How far a similar responsibility may attach to those who fearlessly encounter temptations and dangers which it requires more than ordinary strength to withstand, whether in the pursuit of pleasure, of gain, or of worldly distinction; is a question to be also well weighed according to the Apostle's maxim in the text. And the rule is in these cases of the more importance, because it is scarcely possible that a man can be engaged in such pursuits, without implicating others in his conduct, not merely as followers of his example, but as actual participators in the latitude he assumes, to whatever extent it may be carried. Here,

e Matth. xviii. 7.

then, he who has so far the mastery over his appetites and passions, that he can come out harmless himself after a conflict with powerful incentives to evil, may yet have to answer for those among his associates who yield to their seductive influence. He may be a corrupter, without being corrupted; apparently unimpeachable himself, yet the immediate cause of guilt in others; intending no harm, but unconsciously doing irreparable injury.

Again; we meet with many who, not content with emancipating themselves, as they conceive, from unnecessary scruples or restraints, are forward to stigmatize every approach to a stricter system of duty, as superstition, or pharisaical ostentation. Desirous (as they profess) of simplifying religion, they incline to think and speak contemptuously of many blameless and decent customs, which others find useful, if not necessary, towards keeping alive a spirit of devotion. Hence they neglect, and even ridicule, the observance of stated seasons of penitence and thanksgiving, of private rules of abstinence, and of almost all external modes of religion not expressly enjoined by Divine authority. Now, although it be true that these usages do not constitute the essence of religion, nor are generally necessary to men's salvation; yet it is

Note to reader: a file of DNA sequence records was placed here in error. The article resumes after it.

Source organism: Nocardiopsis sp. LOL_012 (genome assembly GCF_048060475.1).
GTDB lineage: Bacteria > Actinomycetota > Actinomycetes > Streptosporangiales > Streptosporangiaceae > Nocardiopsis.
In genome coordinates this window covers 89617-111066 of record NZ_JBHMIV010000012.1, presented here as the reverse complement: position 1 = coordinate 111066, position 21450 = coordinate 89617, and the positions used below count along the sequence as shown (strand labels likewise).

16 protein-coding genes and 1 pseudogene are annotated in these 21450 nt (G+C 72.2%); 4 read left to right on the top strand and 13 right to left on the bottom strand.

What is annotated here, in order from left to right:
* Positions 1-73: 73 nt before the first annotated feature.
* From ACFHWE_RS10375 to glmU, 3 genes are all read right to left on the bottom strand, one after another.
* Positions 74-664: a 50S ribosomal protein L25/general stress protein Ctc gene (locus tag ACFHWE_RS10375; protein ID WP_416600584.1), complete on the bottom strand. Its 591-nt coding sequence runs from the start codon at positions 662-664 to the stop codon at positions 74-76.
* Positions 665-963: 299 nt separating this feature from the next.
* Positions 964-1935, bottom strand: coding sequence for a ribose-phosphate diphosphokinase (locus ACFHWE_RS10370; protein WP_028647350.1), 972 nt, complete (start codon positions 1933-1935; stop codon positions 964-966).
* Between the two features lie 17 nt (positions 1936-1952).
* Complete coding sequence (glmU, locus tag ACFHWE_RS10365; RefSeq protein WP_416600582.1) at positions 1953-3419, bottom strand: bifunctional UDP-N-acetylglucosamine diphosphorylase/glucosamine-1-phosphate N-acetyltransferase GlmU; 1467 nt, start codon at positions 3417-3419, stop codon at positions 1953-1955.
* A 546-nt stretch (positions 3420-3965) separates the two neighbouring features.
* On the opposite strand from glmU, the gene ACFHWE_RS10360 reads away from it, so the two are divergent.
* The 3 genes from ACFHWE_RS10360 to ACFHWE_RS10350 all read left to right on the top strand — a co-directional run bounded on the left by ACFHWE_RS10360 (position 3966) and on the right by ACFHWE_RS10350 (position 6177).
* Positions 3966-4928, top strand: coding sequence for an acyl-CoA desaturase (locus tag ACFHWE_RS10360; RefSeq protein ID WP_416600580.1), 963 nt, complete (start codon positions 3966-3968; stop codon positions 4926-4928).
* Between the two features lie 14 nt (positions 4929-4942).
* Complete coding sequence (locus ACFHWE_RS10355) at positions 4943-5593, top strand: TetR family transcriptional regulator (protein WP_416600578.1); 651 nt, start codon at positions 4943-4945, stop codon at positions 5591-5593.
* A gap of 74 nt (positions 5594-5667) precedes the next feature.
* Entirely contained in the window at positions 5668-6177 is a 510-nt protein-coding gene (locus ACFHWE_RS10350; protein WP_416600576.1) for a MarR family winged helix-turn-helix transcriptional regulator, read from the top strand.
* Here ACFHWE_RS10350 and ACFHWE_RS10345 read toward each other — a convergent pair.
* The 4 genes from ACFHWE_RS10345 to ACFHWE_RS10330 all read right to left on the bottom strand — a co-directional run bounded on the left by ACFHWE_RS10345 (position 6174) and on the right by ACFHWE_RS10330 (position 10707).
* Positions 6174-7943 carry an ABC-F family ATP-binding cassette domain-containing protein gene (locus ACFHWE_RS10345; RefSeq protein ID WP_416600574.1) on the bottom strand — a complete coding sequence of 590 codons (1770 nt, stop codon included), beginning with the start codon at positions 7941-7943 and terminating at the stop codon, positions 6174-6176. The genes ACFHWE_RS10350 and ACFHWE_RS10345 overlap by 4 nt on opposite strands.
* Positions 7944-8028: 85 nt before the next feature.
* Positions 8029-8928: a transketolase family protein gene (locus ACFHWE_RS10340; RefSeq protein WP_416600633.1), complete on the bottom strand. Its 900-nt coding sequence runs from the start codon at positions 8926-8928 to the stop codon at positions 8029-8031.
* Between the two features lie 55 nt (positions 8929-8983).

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neither charitable nor discreet to offend serious and well-disposed persons by bringing them into contempt; much less to give occasion to the ignorant and profane to justify, perhaps, their neglect of higher duties, by acting, as they conceive, upon similar principles.

On the other hand, there can be no doubt that some offend against the apostolical rule, “All things are lawful for me, but all things "are not expedient," by excess of zeal and

overstrained scrupulosity. "It is good,” says


St. Paul," to be zealously affected in a good thing." But at the same time he intimates that many have a “ zeal that is not according "to knowledge" When a desire of promoting the interests of religion leads to a censorious or a contentious spirit, religion suffers real injury; and many will be disposed to regard it with an evil eye, from identifying its character with the conduct of its indiscreet disciples. Whatever rules, therefore, any individual may see fit to adopt for his own personal security, which are not in themselves of general or of indispensable obligation; it behoves him to abstain from enforcing them upon others, or from dealing out uncharitable

f Gal. iv. 18. Rom. x. 2.